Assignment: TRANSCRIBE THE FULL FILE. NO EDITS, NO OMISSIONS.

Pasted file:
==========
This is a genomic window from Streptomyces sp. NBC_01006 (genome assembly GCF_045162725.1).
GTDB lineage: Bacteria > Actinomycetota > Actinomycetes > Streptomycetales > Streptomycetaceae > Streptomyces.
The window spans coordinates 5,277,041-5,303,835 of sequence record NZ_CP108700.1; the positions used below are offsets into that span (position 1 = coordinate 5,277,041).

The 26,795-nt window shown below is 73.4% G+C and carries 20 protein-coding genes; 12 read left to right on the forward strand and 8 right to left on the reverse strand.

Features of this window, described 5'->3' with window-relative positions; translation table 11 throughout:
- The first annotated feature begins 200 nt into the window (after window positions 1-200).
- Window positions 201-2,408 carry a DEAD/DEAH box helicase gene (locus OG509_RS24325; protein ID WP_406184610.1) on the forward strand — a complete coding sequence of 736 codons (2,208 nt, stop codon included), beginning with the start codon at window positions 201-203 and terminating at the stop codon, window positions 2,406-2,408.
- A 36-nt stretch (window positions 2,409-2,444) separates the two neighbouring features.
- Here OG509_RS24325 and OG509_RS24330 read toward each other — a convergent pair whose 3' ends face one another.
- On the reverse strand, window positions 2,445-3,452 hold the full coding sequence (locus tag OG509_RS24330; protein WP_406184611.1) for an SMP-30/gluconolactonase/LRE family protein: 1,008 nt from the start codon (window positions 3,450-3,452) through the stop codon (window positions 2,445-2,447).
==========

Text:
This is a genomic window from Streptomyces sp. NBC_01006 (genome assembly GCF_045162725.1).
GTDB lineage: Bacteria > Actinomycetota > Actinomycetes > Streptomycetales > Streptomycetaceae > Streptomyces.
The window spans coordinates 5,277,041-5,303,835 of sequence record NZ_CP108700.1; the positions used below are offsets into that span (position 1 = coordinate 5,277,041).

The 26,795-nt window shown below is 73.4% G+C and carries 20 protein-coding genes; 12 read left to right on the forward strand and 8 right to left on the reverse strand.

Features of this window, described 5'->3' with window-relative positions; translation table 11 throughout:
- The first annotated feature begins 200 nt into the window (after window positions 1-200).
- Window positions 201-2,408 carry a DEAD/DEAH box helicase gene (locus OG509_RS24325; protein ID WP_406184610.1) on the forward strand — a complete coding sequence of 736 codons (2,208 nt, stop codon included), beginning with the start codon at window positions 201-203 and terminating at the stop codon, window positions 2,406-2,408.
- A 36-nt stretch (window positions 2,409-2,444) separates the two neighbouring features.
- Here OG509_RS24325 and OG509_RS24330 read toward each other — a convergent pair whose 3' ends face one another.
- On the reverse strand, window positions 2,445-3,452 hold the full coding sequence (locus tag OG509_RS24330; protein WP_406184611.1) for an SMP-30/gluconolactonase/LRE family protein: 1,008 nt from the start codon (window positions 3,450-3,452) through the stop codon (window positions 2,445-2,447).